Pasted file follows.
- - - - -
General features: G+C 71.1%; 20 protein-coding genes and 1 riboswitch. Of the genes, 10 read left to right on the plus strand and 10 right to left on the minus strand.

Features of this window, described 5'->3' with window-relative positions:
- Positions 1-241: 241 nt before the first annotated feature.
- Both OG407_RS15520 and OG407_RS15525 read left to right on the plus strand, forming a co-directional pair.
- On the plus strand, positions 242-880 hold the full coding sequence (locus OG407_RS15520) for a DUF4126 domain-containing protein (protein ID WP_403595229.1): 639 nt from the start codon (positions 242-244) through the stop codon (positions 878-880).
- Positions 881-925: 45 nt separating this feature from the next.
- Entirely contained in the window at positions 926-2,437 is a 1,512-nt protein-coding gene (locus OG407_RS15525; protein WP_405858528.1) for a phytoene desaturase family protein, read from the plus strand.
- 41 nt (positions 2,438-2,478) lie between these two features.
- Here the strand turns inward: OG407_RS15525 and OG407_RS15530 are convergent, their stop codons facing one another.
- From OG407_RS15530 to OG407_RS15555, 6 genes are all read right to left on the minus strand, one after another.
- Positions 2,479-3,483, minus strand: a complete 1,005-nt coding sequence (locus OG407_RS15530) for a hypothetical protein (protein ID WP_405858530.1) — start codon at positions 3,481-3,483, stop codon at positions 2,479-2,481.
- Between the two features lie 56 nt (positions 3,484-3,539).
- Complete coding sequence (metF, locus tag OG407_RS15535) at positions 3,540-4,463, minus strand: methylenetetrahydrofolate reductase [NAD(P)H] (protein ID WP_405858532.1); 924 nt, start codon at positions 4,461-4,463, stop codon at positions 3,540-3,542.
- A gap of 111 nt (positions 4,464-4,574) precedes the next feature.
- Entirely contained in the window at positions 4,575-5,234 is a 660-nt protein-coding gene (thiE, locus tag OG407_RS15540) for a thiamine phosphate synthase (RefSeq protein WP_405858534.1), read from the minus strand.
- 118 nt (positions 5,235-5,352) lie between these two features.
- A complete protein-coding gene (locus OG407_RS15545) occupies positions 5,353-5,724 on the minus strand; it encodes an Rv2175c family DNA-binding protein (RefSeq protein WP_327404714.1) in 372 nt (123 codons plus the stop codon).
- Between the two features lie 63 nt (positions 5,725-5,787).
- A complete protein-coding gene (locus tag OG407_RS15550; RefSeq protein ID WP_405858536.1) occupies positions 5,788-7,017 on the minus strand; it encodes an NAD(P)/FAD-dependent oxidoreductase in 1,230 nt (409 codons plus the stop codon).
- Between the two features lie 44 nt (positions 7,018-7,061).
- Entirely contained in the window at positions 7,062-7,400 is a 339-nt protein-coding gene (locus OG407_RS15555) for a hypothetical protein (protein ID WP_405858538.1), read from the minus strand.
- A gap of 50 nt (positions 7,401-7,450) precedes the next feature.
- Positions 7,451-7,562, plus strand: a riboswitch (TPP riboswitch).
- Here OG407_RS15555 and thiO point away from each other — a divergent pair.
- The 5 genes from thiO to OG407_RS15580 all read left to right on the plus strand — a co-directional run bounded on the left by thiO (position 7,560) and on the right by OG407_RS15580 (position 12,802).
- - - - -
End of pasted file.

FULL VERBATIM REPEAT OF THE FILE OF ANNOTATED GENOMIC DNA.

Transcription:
General features: G+C 71.1%; 20 protein-coding genes and 1 riboswitch. Of the genes, 10 read left to right on the plus strand and 10 right to left on the minus strand.

Features of this window, described 5'->3' with window-relative positions:
- Positions 1-241: 241 nt before the first annotated feature.
- Both OG407_RS15520 and OG407_RS15525 read left to right on the plus strand, forming a co-directional pair.
- On the plus strand, positions 242-880 hold the full coding sequence (locus OG407_RS15520) for a DUF4126 domain-containing protein (protein ID WP_403595229.1): 639 nt from the start codon (positions 242-244) through the stop codon (positions 878-880).
- Positions 881-925: 45 nt separating this feature from the next.
- Entirely contained in the window at positions 926-2,437 is a 1,512-nt protein-coding gene (locus OG407_RS15525; protein WP_405858528.1) for a phytoene desaturase family protein, read from the plus strand.
- 41 nt (positions 2,438-2,478) lie between these two features.
- Here the strand turns inward: OG407_RS15525 and OG407_RS15530 are convergent, their stop codons facing one another.
- From OG407_RS15530 to OG407_RS15555, 6 genes are all read right to left on the minus strand, one after another.
- Positions 2,479-3,483, minus strand: a complete 1,005-nt coding sequence (locus OG407_RS15530) for a hypothetical protein (protein ID WP_405858530.1) — start codon at positions 3,481-3,483, stop codon at positions 2,479-2,481.
- Between the two features lie 56 nt (positions 3,484-3,539).
- Complete coding sequence (metF, locus tag OG407_RS15535) at positions 3,540-4,463, minus strand: methylenetetrahydrofolate reductase [NAD(P)H] (protein ID WP_405858532.1); 924 nt, start codon at positions 4,461-4,463, stop codon at positions 3,540-3,542.
- A gap of 111 nt (positions 4,464-4,574) precedes the next feature.
- Entirely contained in the window at positions 4,575-5,234 is a 660-nt protein-coding gene (thiE, locus tag OG407_RS15540) for a thiamine phosphate synthase (RefSeq protein WP_405858534.1), read from the minus strand.
- 118 nt (positions 5,235-5,352) lie between these two features.
- A complete protein-coding gene (locus OG407_RS15545) occupies positions 5,353-5,724 on the minus strand; it encodes an Rv2175c family DNA-binding protein (RefSeq protein WP_327404714.1) in 372 nt (123 codons plus the stop codon).
- Between the two features lie 63 nt (positions 5,725-5,787).
- A complete protein-coding gene (locus tag OG407_RS15550; RefSeq protein ID WP_405858536.1) occupies positions 5,788-7,017 on the minus strand; it encodes an NAD(P)/FAD-dependent oxidoreductase in 1,230 nt (409 codons plus the stop codon).
- Between the two features lie 44 nt (positions 7,018-7,061).
- Entirely contained in the window at positions 7,062-7,400 is a 339-nt protein-coding gene (locus OG407_RS15555) for a hypothetical protein (protein ID WP_405858538.1), read from the minus strand.
- A gap of 50 nt (positions 7,401-7,450) precedes the next feature.
- Positions 7,451-7,562, plus strand: a riboswitch (TPP riboswitch).
- Here OG407_RS15555 and thiO point away from each other — a divergent pair.
- The 5 genes from thiO to OG407_RS15580 all read left to right on the plus strand — a co-directional run bounded on the left by thiO (position 7,560) and on the right by OG407_RS15580 (position 12,802).